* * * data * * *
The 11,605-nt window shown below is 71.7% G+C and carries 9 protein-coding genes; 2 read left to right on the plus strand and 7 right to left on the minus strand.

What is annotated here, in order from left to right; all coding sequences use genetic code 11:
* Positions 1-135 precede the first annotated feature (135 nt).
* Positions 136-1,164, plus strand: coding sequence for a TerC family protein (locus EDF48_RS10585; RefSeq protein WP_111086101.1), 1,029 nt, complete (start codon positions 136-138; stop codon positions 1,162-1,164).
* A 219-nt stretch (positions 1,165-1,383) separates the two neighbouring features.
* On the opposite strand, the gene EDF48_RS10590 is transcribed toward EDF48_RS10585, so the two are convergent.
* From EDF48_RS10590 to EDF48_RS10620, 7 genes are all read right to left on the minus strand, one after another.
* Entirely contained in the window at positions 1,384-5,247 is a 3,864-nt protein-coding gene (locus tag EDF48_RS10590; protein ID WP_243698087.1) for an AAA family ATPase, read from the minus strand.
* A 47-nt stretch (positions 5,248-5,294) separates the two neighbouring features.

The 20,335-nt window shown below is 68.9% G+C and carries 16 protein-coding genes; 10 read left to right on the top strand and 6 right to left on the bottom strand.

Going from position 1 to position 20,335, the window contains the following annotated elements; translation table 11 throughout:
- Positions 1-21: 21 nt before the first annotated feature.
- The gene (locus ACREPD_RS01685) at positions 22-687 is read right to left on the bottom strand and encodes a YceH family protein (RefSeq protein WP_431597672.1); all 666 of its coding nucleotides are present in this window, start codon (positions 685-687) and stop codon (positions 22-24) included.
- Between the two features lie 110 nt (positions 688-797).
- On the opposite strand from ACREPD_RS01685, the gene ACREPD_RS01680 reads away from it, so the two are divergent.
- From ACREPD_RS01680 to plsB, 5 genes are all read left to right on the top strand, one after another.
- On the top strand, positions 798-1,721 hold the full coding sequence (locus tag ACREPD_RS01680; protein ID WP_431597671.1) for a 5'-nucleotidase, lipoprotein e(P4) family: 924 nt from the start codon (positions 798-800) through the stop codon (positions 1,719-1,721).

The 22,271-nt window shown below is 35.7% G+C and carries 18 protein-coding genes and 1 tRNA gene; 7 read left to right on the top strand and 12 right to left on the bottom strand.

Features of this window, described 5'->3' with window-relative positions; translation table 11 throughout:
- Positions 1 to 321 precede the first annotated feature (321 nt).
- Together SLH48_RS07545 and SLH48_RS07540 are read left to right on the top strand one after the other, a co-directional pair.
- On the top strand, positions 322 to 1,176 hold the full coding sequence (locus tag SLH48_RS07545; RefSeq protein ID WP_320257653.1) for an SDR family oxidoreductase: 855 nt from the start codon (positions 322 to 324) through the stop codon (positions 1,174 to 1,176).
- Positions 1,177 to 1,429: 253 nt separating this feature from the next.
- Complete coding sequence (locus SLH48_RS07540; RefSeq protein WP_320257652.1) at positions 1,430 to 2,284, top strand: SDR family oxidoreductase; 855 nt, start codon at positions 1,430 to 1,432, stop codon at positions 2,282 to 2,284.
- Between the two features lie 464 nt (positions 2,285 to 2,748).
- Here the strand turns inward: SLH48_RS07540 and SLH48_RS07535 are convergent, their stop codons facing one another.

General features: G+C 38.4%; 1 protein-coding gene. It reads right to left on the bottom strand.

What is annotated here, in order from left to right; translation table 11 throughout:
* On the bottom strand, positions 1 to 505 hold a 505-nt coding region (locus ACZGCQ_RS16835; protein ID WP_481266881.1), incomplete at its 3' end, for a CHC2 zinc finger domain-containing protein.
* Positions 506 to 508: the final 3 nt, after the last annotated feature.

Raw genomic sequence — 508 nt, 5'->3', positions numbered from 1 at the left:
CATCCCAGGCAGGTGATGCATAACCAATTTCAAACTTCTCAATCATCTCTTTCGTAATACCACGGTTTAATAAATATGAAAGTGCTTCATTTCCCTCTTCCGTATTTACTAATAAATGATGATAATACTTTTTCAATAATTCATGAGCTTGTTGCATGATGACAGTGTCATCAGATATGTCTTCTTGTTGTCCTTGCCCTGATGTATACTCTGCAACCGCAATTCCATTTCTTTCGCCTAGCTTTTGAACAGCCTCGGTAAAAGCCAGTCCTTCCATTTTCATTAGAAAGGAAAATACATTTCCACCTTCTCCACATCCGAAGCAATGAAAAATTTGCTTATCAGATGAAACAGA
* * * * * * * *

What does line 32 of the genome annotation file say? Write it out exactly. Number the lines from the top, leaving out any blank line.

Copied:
CATCCCAGGCAGGTGATGCATAACCAATTTCAAACTTCTCAATCATCTCTTTCGTAATACCACGGTTTAATAAATATGAAAGTGCTTCATTTCCCTCTTCCGTATTTACTAATAAATGATGATAATACTTTTTCAATAATTCATGAGCTTGTTGCATGATGACAGTGTCATCAGATATGTCTTCTTGTTGTCCTTGCCCTGATGTATACTCTGCAACCGCAATTCCATTTCTTTCGCCTAGCTTTTGAACAGCCTCGGTAAAAGCCAGTCCTTCCATTTTCATTAGAAAGGAAAATACATTTCCACCTTCTCCACATCCGAAGCAATGAAAAATTTGCTTATCAGATGAAACAGA